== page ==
Exhibit / March 29, 2017
During the holiday season of 1977, kids were desperate for Star Wars toys. Unfortunately, Kenner couldn’t ramp up toy production fast enough (leading to a groundbreaking marketing maneuver: the Early Bird Certificate Package), so there were very few Star Wars-related items available for parents to put under the Christmas tree. Kenner did manage to get a board game on the toy shelves in time, and, due to the lack of competing products, Santa brought the Star Wars: Escape From Death Star Game to every kid on my street.
The gameplay is quite simple, but skillfully combines many plot elements that were still fresh in kids’ minds. Starting in the Death Star’s trash compactor, each player must move two tokens (one for Luke and Leia, the other for Han and Chewbacca) around the board and complete two preliminary missions: shutting off the tractor beam and getting the Death Star blueprints (which presumably means meeting up with R2-D2 and C-3PO). After reaching the Millennium Falcon, the tokens move together towards the Rebel Base, dogfighting with TIE Fighters along the way. The player who arrives first at the Rebel Base wins the game. Both the different game phases mirroring the plot and the colorful, well-designed game board filled with movie stills really make the story come alive.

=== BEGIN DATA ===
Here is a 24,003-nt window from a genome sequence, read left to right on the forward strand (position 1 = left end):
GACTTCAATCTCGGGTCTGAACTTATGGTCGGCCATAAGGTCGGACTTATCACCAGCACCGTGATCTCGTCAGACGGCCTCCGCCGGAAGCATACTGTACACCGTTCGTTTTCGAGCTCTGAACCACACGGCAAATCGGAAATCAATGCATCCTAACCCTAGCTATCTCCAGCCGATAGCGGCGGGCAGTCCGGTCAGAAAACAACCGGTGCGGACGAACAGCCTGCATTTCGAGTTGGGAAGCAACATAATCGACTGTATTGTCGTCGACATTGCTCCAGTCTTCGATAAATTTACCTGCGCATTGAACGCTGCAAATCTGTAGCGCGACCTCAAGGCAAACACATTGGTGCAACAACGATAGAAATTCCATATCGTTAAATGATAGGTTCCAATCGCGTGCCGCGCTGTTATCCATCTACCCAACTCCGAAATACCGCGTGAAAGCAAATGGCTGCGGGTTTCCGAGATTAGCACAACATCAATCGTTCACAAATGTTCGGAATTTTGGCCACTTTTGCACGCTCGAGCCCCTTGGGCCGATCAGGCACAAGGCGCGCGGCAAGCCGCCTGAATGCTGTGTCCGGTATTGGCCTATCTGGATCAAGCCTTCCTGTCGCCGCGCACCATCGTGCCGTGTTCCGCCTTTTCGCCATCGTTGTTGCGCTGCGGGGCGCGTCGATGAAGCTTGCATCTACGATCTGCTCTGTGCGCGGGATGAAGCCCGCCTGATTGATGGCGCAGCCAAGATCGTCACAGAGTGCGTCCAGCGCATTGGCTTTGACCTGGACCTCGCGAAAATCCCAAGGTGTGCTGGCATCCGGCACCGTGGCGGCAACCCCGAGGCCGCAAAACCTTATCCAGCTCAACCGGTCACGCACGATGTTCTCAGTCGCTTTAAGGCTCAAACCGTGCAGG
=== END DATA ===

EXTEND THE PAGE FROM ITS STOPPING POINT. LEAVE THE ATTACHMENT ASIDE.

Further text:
Many spaces on the board prompt the player to draw a Force Card, resulting in an action that can be good or bad. Some cards cause the player to go to the Detention Block (a jail element borrowed from Monopoly), move forward or back a few spaces, or jump to a specific labeled space. Each card is illustrated with a character sketch and a scenario, such as “You find Stormtrooper outfits to disguise yourself,” or “Stormtroopers are closing in.” One devastating card (featured in the original commercial) reads “Trash Monster hauls you back to Trash Compactor,” implying that the Dianoga has tentacles that can reach from one end of the Death Star to the other.
One interesting rule from the instructions seems to be designed to prevent a “character paradox.” While a Luke/Leia token can share a space with a Han/Chewbacca token, moving a Luke/Leia token onto another Luke/Leia token forces the token originally occupying the space back to the trash compactor. After all, there can’t be two Luke Skywalkers or Princess Leias in the same place at the same time!
After playing Escape From Death Star, the obvious thing to do is play the Star Wars: Destroy Death Star Game, which reenacts the Battle of Yavin using an interesting rotating game board. Kenner was extremely clever to make an actual “sequel,” but the extended story elements of Escape From Death Star make for a more enjoyable game.